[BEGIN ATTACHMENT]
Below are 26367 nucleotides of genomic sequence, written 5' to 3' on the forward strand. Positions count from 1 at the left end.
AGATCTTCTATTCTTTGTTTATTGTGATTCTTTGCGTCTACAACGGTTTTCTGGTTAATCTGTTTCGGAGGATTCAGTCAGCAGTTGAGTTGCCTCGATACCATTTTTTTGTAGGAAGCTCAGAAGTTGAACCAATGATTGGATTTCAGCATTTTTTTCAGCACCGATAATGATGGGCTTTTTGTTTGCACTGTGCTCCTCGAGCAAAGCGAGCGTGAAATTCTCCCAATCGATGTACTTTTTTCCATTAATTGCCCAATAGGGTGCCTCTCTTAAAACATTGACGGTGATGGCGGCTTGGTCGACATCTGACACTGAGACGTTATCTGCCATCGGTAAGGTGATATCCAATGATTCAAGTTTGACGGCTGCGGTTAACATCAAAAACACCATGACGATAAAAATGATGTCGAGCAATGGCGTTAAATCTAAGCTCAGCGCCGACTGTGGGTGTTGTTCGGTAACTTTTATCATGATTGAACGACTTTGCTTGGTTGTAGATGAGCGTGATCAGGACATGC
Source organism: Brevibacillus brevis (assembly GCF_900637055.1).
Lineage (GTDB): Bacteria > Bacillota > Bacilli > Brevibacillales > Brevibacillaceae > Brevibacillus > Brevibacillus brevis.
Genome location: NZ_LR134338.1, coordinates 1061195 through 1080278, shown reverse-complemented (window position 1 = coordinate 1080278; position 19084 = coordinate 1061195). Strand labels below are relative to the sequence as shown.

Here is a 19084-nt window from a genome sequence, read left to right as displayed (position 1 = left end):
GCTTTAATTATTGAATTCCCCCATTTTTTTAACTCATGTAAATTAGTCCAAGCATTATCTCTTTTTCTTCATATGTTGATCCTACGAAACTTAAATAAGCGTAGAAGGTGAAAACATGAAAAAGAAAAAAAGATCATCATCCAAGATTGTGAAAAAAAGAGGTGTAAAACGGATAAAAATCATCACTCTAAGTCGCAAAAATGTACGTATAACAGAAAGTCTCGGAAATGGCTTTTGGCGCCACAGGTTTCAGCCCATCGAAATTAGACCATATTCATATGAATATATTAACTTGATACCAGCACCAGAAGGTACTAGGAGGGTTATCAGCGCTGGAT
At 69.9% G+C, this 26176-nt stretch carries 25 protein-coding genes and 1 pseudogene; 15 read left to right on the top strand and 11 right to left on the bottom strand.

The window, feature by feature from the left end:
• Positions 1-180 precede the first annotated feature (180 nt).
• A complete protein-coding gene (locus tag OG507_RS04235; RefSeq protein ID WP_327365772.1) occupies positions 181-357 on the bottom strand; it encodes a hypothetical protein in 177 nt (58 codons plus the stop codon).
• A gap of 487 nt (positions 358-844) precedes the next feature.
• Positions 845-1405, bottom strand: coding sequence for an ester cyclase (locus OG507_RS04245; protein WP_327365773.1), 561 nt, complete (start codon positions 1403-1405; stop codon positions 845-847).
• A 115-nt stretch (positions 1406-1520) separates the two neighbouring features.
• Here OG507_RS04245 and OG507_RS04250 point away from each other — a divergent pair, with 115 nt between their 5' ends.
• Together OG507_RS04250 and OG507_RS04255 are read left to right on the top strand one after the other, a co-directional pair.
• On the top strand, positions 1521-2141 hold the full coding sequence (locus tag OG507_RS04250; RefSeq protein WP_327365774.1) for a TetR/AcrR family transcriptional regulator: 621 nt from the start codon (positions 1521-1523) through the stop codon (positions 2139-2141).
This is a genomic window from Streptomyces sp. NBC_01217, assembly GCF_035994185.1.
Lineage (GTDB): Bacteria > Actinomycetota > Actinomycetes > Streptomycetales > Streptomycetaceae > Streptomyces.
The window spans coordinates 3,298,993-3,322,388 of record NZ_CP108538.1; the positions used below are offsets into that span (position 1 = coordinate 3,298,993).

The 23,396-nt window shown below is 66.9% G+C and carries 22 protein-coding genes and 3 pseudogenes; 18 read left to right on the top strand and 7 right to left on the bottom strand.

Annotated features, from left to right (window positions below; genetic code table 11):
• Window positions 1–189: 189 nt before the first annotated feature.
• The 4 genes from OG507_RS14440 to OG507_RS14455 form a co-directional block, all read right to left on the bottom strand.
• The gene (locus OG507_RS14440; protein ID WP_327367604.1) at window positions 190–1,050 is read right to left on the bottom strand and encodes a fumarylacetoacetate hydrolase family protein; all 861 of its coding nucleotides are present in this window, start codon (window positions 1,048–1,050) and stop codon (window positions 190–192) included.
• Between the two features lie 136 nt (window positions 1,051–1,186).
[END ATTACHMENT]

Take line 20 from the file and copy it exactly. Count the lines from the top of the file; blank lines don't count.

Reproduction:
The window spans coordinates 3,298,993-3,322,388 of record NZ_CP108538.1; the positions used below are offsets into that span (position 1 = coordinate 3,298,993).